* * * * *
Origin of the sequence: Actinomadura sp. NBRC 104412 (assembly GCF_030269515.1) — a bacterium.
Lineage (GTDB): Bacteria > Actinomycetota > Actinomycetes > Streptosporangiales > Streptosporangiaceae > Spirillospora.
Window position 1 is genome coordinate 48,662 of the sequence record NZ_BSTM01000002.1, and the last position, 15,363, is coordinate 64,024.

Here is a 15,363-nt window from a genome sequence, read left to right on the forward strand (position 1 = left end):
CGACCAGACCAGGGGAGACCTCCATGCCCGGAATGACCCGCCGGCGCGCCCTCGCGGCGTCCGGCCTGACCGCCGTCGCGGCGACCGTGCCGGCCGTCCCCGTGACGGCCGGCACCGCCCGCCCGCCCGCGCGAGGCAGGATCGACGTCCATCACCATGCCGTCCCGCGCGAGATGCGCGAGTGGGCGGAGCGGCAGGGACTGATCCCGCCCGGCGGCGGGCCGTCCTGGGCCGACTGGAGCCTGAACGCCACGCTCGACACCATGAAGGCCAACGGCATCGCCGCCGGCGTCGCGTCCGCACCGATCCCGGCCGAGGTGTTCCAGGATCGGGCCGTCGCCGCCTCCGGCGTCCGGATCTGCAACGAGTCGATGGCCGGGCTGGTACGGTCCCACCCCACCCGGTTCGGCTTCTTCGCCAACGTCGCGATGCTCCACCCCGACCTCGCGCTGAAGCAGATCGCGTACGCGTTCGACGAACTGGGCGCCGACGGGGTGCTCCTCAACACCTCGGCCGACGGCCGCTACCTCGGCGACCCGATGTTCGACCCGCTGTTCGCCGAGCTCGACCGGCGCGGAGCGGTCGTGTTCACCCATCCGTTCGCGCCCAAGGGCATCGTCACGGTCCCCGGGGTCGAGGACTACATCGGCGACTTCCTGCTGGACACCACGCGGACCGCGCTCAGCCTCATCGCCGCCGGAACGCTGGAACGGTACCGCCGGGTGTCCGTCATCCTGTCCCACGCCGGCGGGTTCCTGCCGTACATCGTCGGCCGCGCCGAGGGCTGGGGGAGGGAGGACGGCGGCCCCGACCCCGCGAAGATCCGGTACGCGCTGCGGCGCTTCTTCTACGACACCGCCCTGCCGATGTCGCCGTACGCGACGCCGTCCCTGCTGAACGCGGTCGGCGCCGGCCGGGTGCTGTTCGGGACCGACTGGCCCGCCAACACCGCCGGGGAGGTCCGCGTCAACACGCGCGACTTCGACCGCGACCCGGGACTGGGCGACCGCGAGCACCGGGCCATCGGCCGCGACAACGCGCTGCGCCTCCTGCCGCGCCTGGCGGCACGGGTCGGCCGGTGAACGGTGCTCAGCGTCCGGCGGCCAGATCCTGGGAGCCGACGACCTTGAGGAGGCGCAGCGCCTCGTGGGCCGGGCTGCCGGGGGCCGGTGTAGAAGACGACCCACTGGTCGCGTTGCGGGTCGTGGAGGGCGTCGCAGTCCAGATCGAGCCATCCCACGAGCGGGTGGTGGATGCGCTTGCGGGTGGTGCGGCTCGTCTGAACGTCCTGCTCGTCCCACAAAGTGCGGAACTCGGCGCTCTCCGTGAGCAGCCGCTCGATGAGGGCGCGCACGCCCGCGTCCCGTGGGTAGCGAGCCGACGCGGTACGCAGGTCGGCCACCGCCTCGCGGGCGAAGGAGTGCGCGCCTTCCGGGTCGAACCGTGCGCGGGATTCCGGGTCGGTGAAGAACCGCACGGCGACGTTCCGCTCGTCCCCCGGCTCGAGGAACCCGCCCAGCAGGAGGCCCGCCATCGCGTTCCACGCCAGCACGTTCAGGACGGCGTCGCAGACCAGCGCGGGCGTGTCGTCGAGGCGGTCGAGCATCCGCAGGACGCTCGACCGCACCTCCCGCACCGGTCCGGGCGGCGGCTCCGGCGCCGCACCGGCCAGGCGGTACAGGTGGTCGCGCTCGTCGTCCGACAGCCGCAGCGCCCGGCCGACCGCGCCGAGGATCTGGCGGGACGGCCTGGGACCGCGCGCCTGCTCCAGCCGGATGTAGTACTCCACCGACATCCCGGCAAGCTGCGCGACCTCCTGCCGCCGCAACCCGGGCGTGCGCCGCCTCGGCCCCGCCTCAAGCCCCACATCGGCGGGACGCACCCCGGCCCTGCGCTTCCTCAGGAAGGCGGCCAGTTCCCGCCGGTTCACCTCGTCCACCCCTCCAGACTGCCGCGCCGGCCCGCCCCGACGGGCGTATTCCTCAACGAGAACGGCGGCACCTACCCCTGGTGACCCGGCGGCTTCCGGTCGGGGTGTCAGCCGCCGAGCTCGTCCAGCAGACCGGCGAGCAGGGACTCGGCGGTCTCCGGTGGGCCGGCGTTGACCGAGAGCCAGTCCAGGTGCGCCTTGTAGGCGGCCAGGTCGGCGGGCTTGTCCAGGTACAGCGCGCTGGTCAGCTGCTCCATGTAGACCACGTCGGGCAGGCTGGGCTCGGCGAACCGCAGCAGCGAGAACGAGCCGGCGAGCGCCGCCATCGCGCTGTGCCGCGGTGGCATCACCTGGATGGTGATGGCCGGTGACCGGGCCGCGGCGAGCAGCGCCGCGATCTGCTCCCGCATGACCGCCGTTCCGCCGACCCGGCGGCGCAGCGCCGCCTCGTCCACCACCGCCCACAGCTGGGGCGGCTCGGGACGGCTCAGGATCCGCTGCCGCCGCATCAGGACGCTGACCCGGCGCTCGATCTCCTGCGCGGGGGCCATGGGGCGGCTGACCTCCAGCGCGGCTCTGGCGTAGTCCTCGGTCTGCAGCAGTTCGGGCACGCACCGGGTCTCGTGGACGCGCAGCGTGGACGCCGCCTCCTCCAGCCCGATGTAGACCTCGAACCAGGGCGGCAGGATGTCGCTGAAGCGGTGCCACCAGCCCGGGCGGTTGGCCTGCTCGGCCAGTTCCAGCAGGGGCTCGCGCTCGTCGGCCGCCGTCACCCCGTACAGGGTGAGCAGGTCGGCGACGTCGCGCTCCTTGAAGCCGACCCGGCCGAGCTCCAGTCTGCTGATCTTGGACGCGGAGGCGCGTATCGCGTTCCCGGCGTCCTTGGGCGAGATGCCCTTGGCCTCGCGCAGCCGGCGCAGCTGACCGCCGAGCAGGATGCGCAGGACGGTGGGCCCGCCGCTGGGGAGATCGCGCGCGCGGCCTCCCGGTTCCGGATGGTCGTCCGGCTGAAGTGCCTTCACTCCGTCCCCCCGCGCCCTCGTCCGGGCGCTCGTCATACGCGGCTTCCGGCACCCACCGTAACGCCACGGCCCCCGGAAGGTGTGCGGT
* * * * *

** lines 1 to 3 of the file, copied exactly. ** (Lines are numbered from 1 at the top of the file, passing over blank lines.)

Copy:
Origin of the sequence: Actinomadura sp. NBRC 104412 (assembly GCF_030269515.1) — a bacterium.
Lineage (GTDB): Bacteria > Actinomycetota > Actinomycetes > Streptosporangiales > Streptosporangiaceae > Spirillospora.
Window position 1 is genome coordinate 48,662 of the sequence record NZ_BSTM01000002.1, and the last position, 15,363, is coordinate 64,024.